Ancient Greece was where democracy was born, theater flourished and some of the greatest philosophical minds ever pondered the meaning of existence. But it was also a period of savage warfare and fierce brutality. Greek infantrymen were called hoplites. They marched in organized rows called phalanxes with their large shields held in front, forming an impenetrable wall as they advanced. The five most common arms Greeks carried were devastatingly effective.
Long Spears for Thrusting
Doru were spears between 7 and 9 feet long that were carried vertically in the right hand and used for thrusting. The long wooden pole was topped by an iron leaf-shaped point called an aichme. On the opposite end was the sauroter, a bronze spike. The sauroter was a clever addition to the doru as it could be used several ways – as an additional weapon, as a counterweight to make the spear easier to manage and as a tip on which to plant the weapon into the ground so it remained upright if the solider tired of carrying it.
Xiphos were straight double-edged swords. They were secondary weapons that were short in length and made of iron. Xiphos were useful when hoplites lost or broke their doru in the thick of battle or when they fought in close combat.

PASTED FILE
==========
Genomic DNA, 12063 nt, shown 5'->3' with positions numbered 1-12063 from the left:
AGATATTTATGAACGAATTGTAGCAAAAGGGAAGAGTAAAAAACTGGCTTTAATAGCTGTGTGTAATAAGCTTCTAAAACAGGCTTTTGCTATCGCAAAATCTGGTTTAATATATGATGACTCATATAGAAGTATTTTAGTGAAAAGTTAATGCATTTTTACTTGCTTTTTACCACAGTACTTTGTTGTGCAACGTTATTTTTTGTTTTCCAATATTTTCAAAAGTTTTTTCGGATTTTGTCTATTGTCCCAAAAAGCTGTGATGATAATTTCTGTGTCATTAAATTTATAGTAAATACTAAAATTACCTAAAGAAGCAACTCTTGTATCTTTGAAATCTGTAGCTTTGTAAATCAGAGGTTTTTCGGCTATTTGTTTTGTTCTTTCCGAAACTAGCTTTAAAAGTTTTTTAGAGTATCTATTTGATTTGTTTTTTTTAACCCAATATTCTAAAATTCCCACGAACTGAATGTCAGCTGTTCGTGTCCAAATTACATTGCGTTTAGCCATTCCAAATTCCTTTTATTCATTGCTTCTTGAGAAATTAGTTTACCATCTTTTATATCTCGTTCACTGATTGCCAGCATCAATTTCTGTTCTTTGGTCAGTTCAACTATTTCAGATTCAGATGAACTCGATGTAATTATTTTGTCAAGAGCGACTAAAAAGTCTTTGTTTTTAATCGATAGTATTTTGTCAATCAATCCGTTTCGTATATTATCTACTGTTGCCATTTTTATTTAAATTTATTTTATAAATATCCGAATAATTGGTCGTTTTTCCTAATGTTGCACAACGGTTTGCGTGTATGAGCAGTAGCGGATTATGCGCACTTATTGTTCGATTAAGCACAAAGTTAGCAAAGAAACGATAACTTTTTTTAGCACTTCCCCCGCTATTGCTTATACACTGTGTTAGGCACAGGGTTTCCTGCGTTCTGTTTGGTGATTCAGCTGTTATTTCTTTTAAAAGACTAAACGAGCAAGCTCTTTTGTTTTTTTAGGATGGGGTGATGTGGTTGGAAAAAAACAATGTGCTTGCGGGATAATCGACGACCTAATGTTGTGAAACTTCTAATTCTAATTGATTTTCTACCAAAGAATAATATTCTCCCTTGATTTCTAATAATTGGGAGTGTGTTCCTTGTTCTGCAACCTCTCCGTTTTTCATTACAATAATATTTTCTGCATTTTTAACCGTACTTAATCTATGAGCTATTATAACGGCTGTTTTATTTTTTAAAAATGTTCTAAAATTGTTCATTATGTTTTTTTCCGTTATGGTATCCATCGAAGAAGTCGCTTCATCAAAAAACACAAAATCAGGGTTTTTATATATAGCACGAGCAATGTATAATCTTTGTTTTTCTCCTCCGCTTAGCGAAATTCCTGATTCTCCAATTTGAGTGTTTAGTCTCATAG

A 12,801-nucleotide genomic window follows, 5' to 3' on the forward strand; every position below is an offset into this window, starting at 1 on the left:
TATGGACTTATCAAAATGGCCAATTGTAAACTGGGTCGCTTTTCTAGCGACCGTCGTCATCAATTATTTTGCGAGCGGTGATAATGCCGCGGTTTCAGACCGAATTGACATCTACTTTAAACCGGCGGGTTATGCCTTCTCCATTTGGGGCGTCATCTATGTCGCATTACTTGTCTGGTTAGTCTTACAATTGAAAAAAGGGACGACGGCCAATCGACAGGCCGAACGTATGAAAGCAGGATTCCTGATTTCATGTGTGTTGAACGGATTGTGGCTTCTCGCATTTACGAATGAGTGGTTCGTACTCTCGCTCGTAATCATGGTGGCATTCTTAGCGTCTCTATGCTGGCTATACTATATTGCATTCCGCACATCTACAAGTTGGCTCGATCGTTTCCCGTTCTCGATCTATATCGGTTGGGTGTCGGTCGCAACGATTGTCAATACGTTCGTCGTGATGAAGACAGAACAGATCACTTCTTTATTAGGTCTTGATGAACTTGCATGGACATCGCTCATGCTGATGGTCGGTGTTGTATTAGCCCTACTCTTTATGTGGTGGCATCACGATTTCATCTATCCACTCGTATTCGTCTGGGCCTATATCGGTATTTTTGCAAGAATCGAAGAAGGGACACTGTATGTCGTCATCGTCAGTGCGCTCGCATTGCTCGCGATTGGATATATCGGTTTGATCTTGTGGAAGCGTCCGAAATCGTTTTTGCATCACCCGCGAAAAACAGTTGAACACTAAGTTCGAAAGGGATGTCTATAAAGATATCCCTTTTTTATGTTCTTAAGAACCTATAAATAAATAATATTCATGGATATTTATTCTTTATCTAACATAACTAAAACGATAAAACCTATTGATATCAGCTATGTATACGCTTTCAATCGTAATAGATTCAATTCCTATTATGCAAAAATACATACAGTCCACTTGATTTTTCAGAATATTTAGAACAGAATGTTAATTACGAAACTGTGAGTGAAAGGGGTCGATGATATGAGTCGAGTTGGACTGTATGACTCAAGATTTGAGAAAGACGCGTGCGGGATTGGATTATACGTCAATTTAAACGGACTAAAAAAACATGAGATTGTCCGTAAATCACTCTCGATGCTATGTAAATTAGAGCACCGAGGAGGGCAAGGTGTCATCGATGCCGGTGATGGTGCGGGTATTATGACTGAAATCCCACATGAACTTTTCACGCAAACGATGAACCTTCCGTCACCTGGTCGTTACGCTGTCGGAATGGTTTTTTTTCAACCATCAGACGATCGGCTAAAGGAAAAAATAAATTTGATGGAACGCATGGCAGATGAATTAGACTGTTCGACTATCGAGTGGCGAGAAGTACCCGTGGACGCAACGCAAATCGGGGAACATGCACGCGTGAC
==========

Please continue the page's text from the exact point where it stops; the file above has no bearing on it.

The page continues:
Kopis, also called Machaira, were an alternative to xiphos. They were comparable to xiphos in size and length -- a little over 2 feet -- but wider and with a gently curved cutting edge, similar to a large butcher knife. They were also made of iron and quite handy, as soldiers could also use them for cutting meat.
Javelins for Throwing
Akontia, now known as javelins, are one of the few Greek weapons that have stayed with us in the modern age. The soldiers who threw Akontia were known as akonsistai. The akonsistai made up the largest segment of the peltasts, specialized mobile troops who carried missile weapons. The lightly armored peltasts roved the battlefield, often protecting the vulnerable left and right flanks of the hoplite forces during forward surges.
The sling was another missile weapon carried by Peltast troops. They were made from leather and strung with animal sinew. The stones could be rocks, balls of clay, or lead bullets. The bullets themselves were sometimes inscribed with the names of Greek cities or playful messages for the enemy like ‘Ouch!’ or ‘Pay attention’.
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